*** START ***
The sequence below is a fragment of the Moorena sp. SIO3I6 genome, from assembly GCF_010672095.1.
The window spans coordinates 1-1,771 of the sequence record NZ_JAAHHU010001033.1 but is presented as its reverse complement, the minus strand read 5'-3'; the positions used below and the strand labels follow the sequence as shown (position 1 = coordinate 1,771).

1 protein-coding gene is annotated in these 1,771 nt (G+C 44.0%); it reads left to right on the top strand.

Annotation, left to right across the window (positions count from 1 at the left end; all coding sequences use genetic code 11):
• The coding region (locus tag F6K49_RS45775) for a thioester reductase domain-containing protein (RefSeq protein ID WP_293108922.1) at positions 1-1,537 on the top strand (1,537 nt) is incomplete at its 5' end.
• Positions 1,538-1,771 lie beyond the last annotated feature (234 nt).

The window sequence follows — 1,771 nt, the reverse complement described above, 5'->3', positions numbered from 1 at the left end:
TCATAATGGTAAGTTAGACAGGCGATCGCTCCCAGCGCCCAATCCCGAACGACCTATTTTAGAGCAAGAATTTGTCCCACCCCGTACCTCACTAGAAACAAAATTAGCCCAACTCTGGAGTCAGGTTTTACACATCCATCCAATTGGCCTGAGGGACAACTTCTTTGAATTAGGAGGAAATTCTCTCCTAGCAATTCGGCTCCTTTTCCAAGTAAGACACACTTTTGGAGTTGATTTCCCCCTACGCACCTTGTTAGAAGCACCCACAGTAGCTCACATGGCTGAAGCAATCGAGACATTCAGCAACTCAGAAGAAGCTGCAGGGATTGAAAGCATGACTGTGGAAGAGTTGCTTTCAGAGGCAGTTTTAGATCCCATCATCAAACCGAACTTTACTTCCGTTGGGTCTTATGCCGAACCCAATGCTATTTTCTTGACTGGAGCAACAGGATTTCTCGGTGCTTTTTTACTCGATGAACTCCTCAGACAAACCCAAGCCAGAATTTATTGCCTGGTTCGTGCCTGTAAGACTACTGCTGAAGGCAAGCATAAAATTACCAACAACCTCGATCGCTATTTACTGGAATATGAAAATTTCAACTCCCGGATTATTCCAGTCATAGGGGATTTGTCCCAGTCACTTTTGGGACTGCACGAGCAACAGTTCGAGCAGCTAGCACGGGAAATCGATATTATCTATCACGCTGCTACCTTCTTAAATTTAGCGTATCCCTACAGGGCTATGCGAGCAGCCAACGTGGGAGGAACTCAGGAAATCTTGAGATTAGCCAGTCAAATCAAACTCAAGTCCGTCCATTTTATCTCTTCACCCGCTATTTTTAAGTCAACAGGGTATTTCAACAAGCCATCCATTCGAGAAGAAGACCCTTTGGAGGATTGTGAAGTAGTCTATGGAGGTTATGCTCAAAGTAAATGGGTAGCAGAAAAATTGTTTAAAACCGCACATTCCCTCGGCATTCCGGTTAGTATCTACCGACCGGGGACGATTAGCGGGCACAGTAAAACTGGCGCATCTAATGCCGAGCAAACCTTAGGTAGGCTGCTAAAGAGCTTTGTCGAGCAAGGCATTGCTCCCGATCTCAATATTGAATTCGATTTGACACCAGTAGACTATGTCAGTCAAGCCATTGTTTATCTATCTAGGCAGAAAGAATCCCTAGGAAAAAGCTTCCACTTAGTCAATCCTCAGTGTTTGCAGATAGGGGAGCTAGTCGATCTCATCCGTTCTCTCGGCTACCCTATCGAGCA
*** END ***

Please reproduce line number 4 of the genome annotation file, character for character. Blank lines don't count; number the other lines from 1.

Annotation, left to right across the window (positions count from 1 at the left end; all coding sequences use genetic code 11):